IAP 2017

Field Camps 2017

12.411 Astronomy Field Camp (U credit)
12.611 Astronomy Field Camp (G credit)
Prereq: 12.410j/8.287
Limited to 6 participants
9 units, graded P/D/F
Fee: $200.00 for travel
Do not pre-register on WebSIS. Contact Dr. Amanda Bosh for application asbosh@MIT.EDU. Enter lottery by: Oct. 30, 2016
Astronomy field camp at Lowell Observatory in Flagstaff, Arizona. Students will participate in astronomical research with astronomers at Lowell Obs. Topics will vary by year. This class includes tours of local astronomical facilities and discussions with local astronomers. Students will present results of their research at the Lowell Obs. colloquium series at the end of the class. Priority will be given to declared Course 12 and Course 8 Majors, Astronomy Minors, Seniors, Juniors, and by date of class registration. Final enrollment decisions are made by the Instructor. Contact: Amanda Bosh, asbosh@mit.edu

Credit Subjects on Campus

12.11 Nature's Sandbox: A Record of Great Moments in Earth History
T, R, Jan 24, 26, 31 and Feb 2, 9-2 pm, 54-819
Pre-register on WebSIS and attend first class.
Listeners allowed, space permitting
Level: U 2 units Graded P/D/F
This year the course will focus on the BIG 5 MASS EXTINCTIONS & LARGE IGNEOUS PROVINCES and will explore how sediments and the sedimentary rock record preserve information about these events in Earth History and ancient climate and ocean changes. Can serve as a prerequisite for 12.110A & B which includes a spring break trip to Death Valley area
Bergmann

12.095 Delivering Energy at Scale: Science, Technology, and Sustainable Development
T, W, R, and F Jan 17-20, 2017, 1-5 pm, 54-517
Pre-register on WebSIS and attend first class.
Listeners allowed, space permitting
Level: U 3 units Graded P/D/F
Oil and natural gas provide approximately two-thirds of primary energy today, and will continue to be major sources of energy for several decades. The course will introduce today's energy systems and the state of the art geoscience and engineering approaches necessary to meet current demand. Participants will work in teams, to design and present plans for the development of a multi-billion dollar natural gas project with the potential to supply energy for over three million households. The course will look at how technology, economics, society and sustainability must be balanced to deliver energy efficiently and in a manner that all stakeholders would regard as responsible. 
Richard Sears and David Patrick Murphy
Contact: Richard Sears, rasears@stanford.edu 

12.141 Electron Microprobe Analysis
T, R, Jan 17, 19, 24 and 26, 1-5 PM, 54-1221
Selection by departmental lottery. Do not pre-register on WebSIS.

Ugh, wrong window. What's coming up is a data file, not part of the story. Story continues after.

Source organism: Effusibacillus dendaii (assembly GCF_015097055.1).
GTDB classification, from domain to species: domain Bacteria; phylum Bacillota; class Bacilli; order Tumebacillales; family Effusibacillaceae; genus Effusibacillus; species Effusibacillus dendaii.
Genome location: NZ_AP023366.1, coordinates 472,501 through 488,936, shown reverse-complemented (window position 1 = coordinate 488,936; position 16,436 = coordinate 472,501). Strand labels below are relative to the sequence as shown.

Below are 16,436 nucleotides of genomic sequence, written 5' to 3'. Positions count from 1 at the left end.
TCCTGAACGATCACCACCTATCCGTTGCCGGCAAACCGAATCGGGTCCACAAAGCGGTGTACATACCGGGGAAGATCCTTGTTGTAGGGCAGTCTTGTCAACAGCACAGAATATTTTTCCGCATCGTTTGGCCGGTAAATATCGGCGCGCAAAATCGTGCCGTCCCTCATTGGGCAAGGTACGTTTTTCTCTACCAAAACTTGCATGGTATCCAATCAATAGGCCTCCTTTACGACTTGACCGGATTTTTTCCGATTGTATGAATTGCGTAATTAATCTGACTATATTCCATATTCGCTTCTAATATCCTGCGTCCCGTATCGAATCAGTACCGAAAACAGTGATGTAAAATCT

Limited to 8 participants.
Level: U 6 units Graded P/D/F
Introduction to the theory of X-ray microanalysis through wavelength and energy dispersive spectrometry (WDS and EDS), ZAF matrix corrections, and scanning electron imaging with back-scattered electron (BSE), secondary electron (SE), elemental X-rays with WDS and EDS, and cathodoluminescence (CL); lab sessions will involve hands-on use of the JEOL JXA-8200 Superprobe. This four-session course is offered for undergraduate credit. However, persons interested in an in-depth discussion of quantitative X-ray analysis are invited to participate. Students will be required to complete lab exercises to obtain credit. Open Courseware (Course notes available here); IAP for-credit course listing.
Contact: Dr. Nilanjan Chatterjee, 54-1216, x3-1995, e-probe-www@mit.edu to enter the lottery.

12.310 An Introduction to Weather Forecasting 
M, W, F on Jan. 23, 25, 27 and M,T, W, R, F on Jan. 30, 31, and Feb. 1, 2, 3; 01:30-03:00 pm, 54-915
Limited to 50 participants. Listeners allowed, space permitting
Prereq: 8.01, 18.01
Level: U 6 units Graded P/D/F
Basic principles of synoptic meteorology and weather forecasting. Analysis of hourly weather data and numerical weather prediction models. Regular preparation of weather forecasts. Guest lecture by local TV meteorologist.
Web: http://www-paoc.mit.edu/synoptic/courses/12.310/12310.htm
Contact: Lodovica Illari, 54-1612, x3-2286, illari@mit.edu

12.S591 Modeling Multiphase Fluid Flow in Porous Permeable Media 
Jan 9-Feb. 3, MWF 1-3 in 54-209
Level: G 6 units Graded P/D/F
Pre-register on WebSIS and attend first class.

Covers the fundamental equations describing multi-phase, multi component incompressible and compressible flow in porous and permeable media.  Reviews and develops computational methods to simulate fluid flow in underground water aquifers, oil and gas reservoirs, CO2 injection/sequestration in underground reservoirs.

Includes basic physical properties and numerical solution methods for single and multiphase flow.  Stability and convergence of the linear and nonlinear systems will be discussed for selecting the proper algorithm.  Numerical solution methods for one-, two- and three-dimensional flow with capillarity and gravity effects will be presented and discussed.

Includes hands on programming exercises, and students build their own flow simulators.

A. Dogru, Saudi Aramco Fellow and Visiting Scientist at ERL/EAPS, MIT.
Contact the EAPS Education Office with any questions.  54-912   617-253-3381